2013-07-04 / Front Page

Ayr Nixes KOZ In Business Park – Again

By Jean Snyder


In April 2009, the Ayr Township supervisors said “no” to a request for an extension of the Keystone Opportunity Zone (KOZ) for the Fulton County Business Park and last month they did it again. After meeting with Wendy Melius, executive director of the Huntingdon/ Bedford/Fulton Center for Community Action, and Paul Johnston of the Fulton Industrial Development Association (FIDA), the supervisors once again voted not to grant the KOZ for the business park. Their decision, both in 2009 and now, essentially nullifies any decisions made by both the county and the Central Fulton School District to grant the extension. All three taxing bodies must approve the extension in order for it to be granted.

Ayr Supervisor Chairman Marlin “Sonny” Harr, in 2009 and now, has said, “I just don’t think the KOZ actually benefits the people of Ayr Township.” Harr added that the supervisors want to support more business opportunities in the township and will work with any individual business trying to locate there.

KOZ provides an opportunity for companies to develop real estate opportunities through a reduced state and local tax initiative. Since the inception of KOZ in 1999, the program has created new jobs as well as capital investments. Due to their popularity, additional KOZs were added in the state in 2001, 2003, 2004 and 2009.

Back in May of this year, Ed Silvetti, executive director of the Southern Alleghenies Planning and Development Commission (SAPDC), met with Fulton County commissioners and told them he intends to submit a regional KOZ application to the state by this time next year. As a result, SAPDC officials are working with each of the six counties in the region to help identify possible sites for a region-wide KOZ subzone.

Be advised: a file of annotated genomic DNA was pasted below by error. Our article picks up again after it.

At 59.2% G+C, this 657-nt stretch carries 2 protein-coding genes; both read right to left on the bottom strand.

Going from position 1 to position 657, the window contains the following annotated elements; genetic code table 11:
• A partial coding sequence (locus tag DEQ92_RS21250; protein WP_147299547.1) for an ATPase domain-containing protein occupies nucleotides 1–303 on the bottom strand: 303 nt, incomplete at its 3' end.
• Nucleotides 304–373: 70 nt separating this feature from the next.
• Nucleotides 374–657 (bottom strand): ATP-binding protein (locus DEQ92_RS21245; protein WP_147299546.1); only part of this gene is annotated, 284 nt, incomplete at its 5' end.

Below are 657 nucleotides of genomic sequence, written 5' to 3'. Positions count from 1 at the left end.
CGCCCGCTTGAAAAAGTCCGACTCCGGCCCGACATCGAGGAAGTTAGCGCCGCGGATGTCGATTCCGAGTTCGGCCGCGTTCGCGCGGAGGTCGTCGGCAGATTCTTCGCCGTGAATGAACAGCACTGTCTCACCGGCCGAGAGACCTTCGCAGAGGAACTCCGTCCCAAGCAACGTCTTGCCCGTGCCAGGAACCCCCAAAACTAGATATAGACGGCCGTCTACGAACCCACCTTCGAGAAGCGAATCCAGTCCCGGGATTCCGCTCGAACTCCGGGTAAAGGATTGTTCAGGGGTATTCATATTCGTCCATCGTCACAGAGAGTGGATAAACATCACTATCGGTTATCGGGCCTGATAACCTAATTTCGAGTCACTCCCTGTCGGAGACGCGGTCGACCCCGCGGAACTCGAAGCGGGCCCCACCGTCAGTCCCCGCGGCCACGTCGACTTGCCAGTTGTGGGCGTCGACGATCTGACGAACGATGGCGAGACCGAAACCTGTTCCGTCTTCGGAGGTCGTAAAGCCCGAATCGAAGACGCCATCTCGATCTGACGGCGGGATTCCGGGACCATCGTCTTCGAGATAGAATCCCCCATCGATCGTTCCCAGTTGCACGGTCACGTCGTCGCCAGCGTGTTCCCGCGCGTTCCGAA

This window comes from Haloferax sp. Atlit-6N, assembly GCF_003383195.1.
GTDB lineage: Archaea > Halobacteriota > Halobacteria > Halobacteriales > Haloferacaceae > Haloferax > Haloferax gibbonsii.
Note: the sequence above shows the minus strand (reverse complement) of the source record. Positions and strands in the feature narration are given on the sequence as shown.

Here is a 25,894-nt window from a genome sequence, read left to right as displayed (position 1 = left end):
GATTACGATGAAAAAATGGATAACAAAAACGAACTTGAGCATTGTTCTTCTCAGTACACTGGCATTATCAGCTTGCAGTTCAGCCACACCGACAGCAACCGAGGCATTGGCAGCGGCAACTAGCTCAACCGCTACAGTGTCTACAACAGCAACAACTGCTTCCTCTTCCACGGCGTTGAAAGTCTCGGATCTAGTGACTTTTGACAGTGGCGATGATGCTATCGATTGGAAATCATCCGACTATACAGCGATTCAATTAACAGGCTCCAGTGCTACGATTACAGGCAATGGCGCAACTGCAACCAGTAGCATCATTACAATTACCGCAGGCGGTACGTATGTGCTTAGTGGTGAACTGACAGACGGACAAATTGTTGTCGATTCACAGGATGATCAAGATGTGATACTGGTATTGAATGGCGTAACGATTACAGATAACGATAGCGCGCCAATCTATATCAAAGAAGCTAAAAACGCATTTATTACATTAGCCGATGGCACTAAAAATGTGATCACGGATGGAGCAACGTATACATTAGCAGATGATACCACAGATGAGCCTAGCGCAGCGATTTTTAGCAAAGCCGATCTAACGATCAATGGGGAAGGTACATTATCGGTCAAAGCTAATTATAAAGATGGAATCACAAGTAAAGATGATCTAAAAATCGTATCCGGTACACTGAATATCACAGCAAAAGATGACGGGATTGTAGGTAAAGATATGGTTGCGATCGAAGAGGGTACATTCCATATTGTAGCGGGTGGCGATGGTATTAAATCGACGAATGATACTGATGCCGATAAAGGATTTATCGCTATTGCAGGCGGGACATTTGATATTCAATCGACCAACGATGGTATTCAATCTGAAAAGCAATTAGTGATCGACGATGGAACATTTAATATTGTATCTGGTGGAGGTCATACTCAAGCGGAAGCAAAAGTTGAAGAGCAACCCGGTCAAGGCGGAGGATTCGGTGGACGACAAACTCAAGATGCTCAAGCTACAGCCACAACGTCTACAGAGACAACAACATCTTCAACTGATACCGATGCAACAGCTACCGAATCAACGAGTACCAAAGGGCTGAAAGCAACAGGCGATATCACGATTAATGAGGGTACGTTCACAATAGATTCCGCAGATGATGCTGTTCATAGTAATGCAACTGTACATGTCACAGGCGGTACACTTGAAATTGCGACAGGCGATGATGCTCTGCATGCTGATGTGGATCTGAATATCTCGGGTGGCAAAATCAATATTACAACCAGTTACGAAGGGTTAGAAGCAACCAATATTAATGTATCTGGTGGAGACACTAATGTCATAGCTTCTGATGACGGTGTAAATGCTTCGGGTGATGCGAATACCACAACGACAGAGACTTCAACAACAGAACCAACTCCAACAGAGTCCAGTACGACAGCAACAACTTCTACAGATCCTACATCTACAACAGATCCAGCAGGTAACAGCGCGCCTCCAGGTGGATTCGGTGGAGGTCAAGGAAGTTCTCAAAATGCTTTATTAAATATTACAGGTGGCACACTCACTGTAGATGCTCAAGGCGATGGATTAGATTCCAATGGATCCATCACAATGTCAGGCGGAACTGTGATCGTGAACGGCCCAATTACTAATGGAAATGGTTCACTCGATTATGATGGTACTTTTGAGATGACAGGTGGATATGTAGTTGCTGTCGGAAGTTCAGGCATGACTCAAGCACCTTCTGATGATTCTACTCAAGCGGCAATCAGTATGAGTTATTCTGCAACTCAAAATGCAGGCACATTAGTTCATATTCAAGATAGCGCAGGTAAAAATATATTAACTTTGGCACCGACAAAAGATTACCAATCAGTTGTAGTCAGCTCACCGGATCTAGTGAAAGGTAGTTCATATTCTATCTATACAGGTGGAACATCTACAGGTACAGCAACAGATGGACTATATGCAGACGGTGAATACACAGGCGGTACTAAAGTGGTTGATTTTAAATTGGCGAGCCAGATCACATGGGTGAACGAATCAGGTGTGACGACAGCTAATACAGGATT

The business park was in the original KOZ that began in 1999 as a 10-year business incentive. In 2009, the FIDA requested that the business park’s KOZ, which was set to expire on December 31, 2010, be extended for an additional seven years to December 31, 2017.

The KOZ program in Pennsylvania began in 1999 and eliminated specific state and local taxes within specific underdeveloped and underutilized areas to assist the areas with economic growth and investment. It was designed to lead to the creation of new jobs and to produce capital investment in real estate. In 2008, then- Governor Rendell signed legislation allowing for the extension of the KOZs. Under that new law, KOZ status on unoccupied parcels on all current zones could have been extended for seven years from the expiration date of the zones, if companies occupied a parcel before December 31, 2015.

At that time the three Ayr supervisors unanimously voted no to the extension. Although Ayr does not levy any property taxes, Harr said, “The KOZ was in place during the prosperous years and didn’t attract any new business to the area, so why would we think that any businesses would take advantage of it in this economy?: He went on to say then that he does not believe that the township taxpayers should be expected to continue to subsidize the business park.

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